Gold for Conor at Cerebral Palsy games

editorial image

Derry man, Conor McIlveen has just returned from the World Cerebral Palsy Games in England with two gold medals.

Conor, 25, a security engineer with All State Engineering in Springtown Industrial Estate won both the 200m and 400m sprints at the Harvey Hadden Sports Complex in Nottingham.

Derry runner, Conor McIlveen.

Derry runner, Conor McIlveen.

“It was the best day ever,” recalled Conor. “There’s nothing quite like crossing the finishing line knowing you’ve won - competing for Ireland was a dream come true.”

Conor competed in what is known as the T38 category and is currently number three in Europe and number ten in the world.

“I started running about two years ago when I took part in the 2013 Walled City Marathon.

“If I had not received the help and support from people like Verona Campbell, Billy Orr, Declan Doherty and other Foyle Valley coaches I don’t think I would be running today.”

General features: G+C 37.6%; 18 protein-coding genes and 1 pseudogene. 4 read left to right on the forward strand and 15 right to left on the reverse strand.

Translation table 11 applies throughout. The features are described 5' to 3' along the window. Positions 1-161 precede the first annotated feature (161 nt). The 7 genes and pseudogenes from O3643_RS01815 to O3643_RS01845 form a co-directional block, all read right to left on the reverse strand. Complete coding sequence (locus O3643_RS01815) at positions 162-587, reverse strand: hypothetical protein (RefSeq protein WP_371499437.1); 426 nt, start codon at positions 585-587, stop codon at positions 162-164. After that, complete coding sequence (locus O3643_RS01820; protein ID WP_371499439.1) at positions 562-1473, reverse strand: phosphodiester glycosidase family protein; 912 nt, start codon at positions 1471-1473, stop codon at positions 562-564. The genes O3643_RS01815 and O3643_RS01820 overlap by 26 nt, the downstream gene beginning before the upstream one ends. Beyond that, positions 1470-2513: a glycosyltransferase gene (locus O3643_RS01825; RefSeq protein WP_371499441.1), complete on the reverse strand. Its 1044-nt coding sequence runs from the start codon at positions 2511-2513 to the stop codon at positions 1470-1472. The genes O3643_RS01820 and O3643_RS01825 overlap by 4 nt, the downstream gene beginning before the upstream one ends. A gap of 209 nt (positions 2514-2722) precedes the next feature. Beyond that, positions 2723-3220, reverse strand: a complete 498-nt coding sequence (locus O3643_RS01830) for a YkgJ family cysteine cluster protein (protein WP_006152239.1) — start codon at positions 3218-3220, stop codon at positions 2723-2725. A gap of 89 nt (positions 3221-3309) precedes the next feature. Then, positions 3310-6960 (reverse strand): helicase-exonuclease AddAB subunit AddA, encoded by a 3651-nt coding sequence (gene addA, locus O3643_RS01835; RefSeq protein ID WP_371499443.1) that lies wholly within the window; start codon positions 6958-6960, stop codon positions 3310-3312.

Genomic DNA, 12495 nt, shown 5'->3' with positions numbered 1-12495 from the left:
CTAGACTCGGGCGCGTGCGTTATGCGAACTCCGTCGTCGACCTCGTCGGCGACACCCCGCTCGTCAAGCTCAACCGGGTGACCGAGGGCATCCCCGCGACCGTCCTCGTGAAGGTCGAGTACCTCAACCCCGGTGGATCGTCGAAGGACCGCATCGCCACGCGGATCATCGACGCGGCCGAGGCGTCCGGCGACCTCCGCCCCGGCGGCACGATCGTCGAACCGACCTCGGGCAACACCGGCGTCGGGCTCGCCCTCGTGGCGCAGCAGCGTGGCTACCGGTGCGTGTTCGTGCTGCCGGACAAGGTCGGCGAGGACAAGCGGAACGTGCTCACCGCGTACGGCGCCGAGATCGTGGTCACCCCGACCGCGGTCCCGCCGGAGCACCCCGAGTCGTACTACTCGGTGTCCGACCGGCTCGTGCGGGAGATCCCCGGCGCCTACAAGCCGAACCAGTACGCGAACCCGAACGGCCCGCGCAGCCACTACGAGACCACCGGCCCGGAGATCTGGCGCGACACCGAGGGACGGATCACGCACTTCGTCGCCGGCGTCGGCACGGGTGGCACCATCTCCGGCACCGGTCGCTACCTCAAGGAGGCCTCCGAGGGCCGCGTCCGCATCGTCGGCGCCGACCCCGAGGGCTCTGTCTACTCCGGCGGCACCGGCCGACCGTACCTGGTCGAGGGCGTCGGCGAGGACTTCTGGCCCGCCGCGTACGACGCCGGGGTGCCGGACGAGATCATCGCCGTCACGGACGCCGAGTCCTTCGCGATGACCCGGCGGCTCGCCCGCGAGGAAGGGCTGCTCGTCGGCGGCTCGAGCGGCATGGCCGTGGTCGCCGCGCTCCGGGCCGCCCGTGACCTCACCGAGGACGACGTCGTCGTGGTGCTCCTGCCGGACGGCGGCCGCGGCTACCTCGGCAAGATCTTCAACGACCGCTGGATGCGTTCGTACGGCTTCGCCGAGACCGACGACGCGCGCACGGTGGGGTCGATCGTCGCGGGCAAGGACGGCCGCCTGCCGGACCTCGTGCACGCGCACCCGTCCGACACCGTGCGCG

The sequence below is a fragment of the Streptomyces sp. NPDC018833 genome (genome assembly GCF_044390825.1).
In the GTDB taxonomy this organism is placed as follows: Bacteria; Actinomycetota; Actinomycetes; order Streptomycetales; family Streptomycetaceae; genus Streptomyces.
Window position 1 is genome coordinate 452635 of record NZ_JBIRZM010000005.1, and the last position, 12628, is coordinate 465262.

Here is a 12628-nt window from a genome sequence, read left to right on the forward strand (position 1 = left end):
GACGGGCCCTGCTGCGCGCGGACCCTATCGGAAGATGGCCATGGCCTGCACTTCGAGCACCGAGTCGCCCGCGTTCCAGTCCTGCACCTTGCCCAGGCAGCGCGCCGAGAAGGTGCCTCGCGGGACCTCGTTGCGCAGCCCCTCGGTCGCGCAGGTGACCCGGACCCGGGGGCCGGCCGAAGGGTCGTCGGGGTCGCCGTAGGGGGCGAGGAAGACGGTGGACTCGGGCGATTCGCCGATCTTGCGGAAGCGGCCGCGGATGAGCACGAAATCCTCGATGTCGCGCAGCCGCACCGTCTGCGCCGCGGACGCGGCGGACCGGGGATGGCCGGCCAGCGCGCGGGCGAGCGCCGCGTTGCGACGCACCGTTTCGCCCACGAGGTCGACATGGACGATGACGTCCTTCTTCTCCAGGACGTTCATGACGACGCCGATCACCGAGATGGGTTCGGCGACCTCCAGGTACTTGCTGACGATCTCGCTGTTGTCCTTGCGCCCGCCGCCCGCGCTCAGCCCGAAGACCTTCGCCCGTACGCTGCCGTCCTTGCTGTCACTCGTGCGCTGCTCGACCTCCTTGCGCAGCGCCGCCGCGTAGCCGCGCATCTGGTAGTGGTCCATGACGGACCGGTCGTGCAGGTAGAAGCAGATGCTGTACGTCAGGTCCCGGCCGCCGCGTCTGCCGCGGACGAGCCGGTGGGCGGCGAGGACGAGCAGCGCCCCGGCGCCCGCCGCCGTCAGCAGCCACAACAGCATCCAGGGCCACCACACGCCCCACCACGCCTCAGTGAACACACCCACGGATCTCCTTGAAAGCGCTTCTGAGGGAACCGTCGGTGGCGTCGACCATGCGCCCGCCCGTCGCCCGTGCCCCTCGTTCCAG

Conor added: “It wasn’t until January that I started sprinting and I haven’t looked back since.”

Now that he tasted success at the World Cerebral Palsy Games in Nottingham, Conor’s focus has shifted towards the Rio Paralympics in 2016.

“A lot of hard work and effort is required if I am to compete at the Rio Paralympics next year but I believe I can do it. My times are good and you never know what might happen if I continue to push myself.”

Conor’s parents, Martin and Susan, travelled with him to Nottingham and he said having his parents there made the experience that little bit extra special.

“I could hear my mother screaming from start to finish. She was shouting so loudly that I think one the other guys who was running next to me could hear her.

“When my mum shouted it just made me run even faster,” said Conor.

The World Cerebral Palsy Games was the first time Conor’s parents had seen their son compete.

“My mum and dad came along to cheer me on when I took part in long distance runs but they never saw me sprint before.

“My dad told me he was really proud of me after I won the 200m sprint - he said it was the quickest he ever saw me run in his life.

“I have no idea where I get it from because I know for a fact there are no sprinters in our family,” smiled Conor.